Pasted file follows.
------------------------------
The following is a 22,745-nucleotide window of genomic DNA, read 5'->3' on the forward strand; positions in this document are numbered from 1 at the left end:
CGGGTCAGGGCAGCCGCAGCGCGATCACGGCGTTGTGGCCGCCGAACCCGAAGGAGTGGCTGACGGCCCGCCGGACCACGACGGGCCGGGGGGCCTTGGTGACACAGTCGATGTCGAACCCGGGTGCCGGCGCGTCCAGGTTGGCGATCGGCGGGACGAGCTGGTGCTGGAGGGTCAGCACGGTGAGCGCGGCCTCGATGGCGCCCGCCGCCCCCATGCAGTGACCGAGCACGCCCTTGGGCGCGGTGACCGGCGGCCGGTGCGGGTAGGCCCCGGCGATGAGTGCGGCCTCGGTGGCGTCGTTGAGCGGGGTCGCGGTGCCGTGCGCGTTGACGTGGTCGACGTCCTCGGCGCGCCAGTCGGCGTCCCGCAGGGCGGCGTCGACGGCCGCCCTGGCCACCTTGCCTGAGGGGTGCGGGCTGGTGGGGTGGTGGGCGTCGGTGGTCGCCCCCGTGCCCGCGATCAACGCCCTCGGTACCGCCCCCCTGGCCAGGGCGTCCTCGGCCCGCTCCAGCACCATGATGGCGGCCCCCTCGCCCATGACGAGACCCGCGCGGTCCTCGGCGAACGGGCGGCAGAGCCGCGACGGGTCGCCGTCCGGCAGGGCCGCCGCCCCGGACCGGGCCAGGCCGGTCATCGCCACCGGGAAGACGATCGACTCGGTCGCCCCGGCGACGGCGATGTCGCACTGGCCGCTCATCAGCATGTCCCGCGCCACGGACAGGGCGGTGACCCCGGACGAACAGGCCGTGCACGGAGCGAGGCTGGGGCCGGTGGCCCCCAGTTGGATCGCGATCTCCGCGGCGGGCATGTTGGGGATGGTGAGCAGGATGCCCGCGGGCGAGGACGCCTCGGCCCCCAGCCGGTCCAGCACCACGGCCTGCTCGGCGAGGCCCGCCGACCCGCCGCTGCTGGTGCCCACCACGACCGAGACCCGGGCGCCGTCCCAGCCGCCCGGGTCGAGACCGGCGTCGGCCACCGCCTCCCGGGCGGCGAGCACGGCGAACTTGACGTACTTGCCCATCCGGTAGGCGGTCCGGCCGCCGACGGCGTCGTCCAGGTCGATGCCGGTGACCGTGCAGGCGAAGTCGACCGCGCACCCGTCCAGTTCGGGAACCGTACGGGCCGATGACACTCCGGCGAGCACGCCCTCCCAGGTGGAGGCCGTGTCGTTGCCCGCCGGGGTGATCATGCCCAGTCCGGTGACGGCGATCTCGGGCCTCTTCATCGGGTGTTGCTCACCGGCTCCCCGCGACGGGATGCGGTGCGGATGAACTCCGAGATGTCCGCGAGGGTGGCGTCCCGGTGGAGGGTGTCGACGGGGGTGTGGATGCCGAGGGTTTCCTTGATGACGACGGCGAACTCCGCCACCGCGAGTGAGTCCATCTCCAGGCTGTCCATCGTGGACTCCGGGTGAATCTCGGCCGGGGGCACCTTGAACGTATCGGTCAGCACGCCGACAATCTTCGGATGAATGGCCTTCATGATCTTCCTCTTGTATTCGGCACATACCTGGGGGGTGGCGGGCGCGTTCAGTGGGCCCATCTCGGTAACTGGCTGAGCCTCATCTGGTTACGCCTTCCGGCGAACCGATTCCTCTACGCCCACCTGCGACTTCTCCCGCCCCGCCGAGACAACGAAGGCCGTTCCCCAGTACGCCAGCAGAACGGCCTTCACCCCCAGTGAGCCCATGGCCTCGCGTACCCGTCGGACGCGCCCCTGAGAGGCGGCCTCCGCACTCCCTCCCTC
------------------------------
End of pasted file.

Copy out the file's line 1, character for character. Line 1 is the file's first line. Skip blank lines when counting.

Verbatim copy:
The following is a 22,745-nucleotide window of genomic DNA, read 5'->3' on the forward strand; positions in this document are numbered from 1 at the left end: